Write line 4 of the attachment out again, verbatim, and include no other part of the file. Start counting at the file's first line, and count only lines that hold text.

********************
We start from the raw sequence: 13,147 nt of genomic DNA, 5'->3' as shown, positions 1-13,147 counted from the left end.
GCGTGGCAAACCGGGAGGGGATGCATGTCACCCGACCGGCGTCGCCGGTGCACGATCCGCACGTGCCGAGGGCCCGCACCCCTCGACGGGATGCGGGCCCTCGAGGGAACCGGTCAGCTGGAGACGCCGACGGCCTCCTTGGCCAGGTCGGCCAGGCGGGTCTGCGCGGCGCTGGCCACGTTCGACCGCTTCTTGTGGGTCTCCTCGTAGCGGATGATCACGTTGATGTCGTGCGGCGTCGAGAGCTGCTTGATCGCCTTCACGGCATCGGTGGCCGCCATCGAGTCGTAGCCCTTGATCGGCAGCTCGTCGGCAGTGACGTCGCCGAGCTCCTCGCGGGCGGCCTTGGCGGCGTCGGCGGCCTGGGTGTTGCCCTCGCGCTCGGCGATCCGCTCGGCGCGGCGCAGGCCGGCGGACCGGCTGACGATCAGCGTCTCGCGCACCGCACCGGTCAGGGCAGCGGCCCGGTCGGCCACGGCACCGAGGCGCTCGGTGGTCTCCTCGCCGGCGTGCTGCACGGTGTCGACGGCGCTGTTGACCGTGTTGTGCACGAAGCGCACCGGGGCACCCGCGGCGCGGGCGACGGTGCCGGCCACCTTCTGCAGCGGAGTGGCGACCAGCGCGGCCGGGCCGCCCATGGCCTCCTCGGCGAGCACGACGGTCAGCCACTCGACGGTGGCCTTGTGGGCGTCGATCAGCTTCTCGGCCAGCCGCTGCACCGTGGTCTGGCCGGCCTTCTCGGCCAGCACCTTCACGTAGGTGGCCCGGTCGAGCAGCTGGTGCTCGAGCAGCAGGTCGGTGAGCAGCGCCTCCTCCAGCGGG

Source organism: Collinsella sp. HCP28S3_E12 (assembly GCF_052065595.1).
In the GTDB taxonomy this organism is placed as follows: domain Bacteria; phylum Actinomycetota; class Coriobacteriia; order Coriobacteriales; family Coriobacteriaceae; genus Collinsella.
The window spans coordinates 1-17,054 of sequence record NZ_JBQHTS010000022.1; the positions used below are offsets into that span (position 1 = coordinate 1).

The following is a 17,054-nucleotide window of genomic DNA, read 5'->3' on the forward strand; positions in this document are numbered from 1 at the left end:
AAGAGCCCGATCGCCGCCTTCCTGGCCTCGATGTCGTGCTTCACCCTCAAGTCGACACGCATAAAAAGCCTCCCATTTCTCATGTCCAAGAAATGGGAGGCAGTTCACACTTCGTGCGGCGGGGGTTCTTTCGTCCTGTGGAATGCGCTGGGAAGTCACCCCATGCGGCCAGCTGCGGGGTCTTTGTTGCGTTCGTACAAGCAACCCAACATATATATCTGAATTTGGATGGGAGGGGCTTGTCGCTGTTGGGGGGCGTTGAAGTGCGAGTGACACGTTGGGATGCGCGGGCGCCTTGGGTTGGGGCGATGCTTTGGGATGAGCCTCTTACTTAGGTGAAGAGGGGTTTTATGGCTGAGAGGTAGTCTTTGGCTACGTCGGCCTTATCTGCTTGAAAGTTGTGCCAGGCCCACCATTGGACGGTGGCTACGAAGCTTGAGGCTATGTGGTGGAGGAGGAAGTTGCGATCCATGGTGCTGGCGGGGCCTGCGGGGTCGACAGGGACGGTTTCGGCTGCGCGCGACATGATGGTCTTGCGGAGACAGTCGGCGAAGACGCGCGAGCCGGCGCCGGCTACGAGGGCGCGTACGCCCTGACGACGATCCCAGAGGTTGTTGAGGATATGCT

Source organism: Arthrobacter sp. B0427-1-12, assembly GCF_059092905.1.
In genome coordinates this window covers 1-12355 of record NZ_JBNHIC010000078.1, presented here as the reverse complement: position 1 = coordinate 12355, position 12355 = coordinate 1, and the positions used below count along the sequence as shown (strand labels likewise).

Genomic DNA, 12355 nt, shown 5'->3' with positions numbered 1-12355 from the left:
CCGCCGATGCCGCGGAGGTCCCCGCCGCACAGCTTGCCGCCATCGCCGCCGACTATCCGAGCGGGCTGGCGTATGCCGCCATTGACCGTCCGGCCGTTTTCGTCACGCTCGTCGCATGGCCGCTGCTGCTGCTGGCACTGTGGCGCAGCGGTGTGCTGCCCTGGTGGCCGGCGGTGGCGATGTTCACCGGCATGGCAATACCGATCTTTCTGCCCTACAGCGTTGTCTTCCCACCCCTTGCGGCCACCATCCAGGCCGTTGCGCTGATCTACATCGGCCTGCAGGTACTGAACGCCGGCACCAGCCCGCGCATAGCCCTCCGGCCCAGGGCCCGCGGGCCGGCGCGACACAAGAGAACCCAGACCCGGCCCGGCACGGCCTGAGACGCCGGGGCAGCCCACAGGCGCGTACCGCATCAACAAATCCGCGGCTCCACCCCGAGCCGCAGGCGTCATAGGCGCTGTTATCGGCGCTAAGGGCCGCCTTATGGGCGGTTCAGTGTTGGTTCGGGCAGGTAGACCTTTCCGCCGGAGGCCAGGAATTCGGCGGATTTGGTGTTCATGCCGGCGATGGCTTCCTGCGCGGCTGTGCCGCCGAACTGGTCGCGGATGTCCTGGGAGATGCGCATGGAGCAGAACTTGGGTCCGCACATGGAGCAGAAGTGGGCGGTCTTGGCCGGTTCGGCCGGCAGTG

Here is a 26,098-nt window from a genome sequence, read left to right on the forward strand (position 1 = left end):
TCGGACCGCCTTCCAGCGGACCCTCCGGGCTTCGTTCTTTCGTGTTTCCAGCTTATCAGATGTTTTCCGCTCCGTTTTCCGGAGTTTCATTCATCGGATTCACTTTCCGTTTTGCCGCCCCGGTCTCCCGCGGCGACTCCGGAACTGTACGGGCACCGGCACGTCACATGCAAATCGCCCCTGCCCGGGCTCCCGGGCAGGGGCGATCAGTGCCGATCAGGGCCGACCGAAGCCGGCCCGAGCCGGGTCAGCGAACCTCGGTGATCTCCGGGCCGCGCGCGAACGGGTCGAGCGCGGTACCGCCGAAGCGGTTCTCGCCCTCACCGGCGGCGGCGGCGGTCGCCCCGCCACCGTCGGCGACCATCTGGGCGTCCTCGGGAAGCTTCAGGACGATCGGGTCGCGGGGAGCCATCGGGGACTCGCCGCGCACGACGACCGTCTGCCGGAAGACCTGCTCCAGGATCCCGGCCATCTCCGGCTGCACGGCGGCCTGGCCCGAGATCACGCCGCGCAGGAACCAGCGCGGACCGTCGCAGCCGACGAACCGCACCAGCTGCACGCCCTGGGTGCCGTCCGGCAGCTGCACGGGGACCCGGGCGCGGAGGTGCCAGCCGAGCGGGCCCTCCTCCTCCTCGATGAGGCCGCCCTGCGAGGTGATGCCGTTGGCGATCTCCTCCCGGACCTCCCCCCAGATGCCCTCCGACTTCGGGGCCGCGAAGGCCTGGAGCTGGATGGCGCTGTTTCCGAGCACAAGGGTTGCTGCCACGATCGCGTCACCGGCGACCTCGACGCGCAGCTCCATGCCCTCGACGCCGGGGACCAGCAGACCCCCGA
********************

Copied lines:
In the GTDB taxonomy this organism is placed as follows: domain Bacteria; phylum Actinomycetota; class Coriobacteriia; order Coriobacteriales; family Coriobacteriaceae; genus Collinsella.